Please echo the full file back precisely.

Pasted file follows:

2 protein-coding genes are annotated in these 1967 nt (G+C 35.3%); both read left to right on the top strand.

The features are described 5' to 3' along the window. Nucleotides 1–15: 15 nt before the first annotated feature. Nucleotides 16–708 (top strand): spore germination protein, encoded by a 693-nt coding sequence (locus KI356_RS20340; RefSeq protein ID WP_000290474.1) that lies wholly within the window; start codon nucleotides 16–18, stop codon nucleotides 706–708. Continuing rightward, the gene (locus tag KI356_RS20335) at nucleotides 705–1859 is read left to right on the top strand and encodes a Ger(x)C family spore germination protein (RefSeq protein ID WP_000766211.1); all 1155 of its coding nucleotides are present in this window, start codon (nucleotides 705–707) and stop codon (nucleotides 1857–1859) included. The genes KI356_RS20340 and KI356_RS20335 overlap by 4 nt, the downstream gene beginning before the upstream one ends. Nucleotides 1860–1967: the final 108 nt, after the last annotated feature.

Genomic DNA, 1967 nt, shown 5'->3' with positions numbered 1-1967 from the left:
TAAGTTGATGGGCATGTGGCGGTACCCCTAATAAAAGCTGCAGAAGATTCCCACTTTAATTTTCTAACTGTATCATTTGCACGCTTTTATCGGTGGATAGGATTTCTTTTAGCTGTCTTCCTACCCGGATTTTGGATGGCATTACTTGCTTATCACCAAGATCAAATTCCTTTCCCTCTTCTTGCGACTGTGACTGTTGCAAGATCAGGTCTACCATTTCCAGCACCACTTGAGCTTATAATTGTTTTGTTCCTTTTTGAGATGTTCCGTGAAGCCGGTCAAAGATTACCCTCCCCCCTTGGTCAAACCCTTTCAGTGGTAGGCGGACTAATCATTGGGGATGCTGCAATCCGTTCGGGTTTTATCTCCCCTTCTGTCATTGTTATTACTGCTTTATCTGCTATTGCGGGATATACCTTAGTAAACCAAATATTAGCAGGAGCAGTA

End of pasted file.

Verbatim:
2 protein-coding genes are annotated in these 1967 nt (G+C 35.3%); both read left to right on the top strand.

The features are described 5' to 3' along the window. Nucleotides 1–15: 15 nt before the first annotated feature. Nucleotides 16–708 (top strand): spore germination protein, encoded by a 693-nt coding sequence (locus KI356_RS20340; RefSeq protein ID WP_000290474.1) that lies wholly within the window; start codon nucleotides 16–18, stop codon nucleotides 706–708. Continuing rightward, the gene (locus tag KI356_RS20335) at nucleotides 705–1859 is read left to right on the top strand and encodes a Ger(x)C family spore germination protein (RefSeq protein ID WP_000766211.1); all 1155 of its coding nucleotides are present in this window, start codon (nucleotides 705–707) and stop codon (nucleotides 1857–1859) included. The genes KI356_RS20340 and KI356_RS20335 overlap by 4 nt, the downstream gene beginning before the upstream one ends. Nucleotides 1860–1967: the final 108 nt, after the last annotated feature.

Genomic DNA, 1967 nt, shown 5'->3' with positions numbered 1-1967 from the left:
TAAGTTGATGGGCATGTGGCGGTACCCCTAATAAAAGCTGCAGAAGATTCCCACTTTAATTTTCTAACTGTATCATTTGCACGCTTTTATCGGTGGATAGGATTTCTTTTAGCTGTCTTCCTACCCGGATTTTGGATGGCATTACTTGCTTATCACCAAGATCAAATTCCTTTCCCTCTTCTTGCGACTGTGACTGTTGCAAGATCAGGTCTACCATTTCCAGCACCACTTGAGCTTATAATTGTTTTGTTCCTTTTTGAGATGTTCCGTGAAGCCGGTCAAAGATTACCCTCCCCCCTTGGTCAAACCCTTTCAGTGGTAGGCGGACTAATCATTGGGGATGCTGCAATCCGTTCGGGTTTTATCTCCCCTTCTGTCATTGTTATTACTGCTTTATCTGCTATTGCGGGATATACCTTAGTAAACCAAATATTAGCAGGAGCAGTA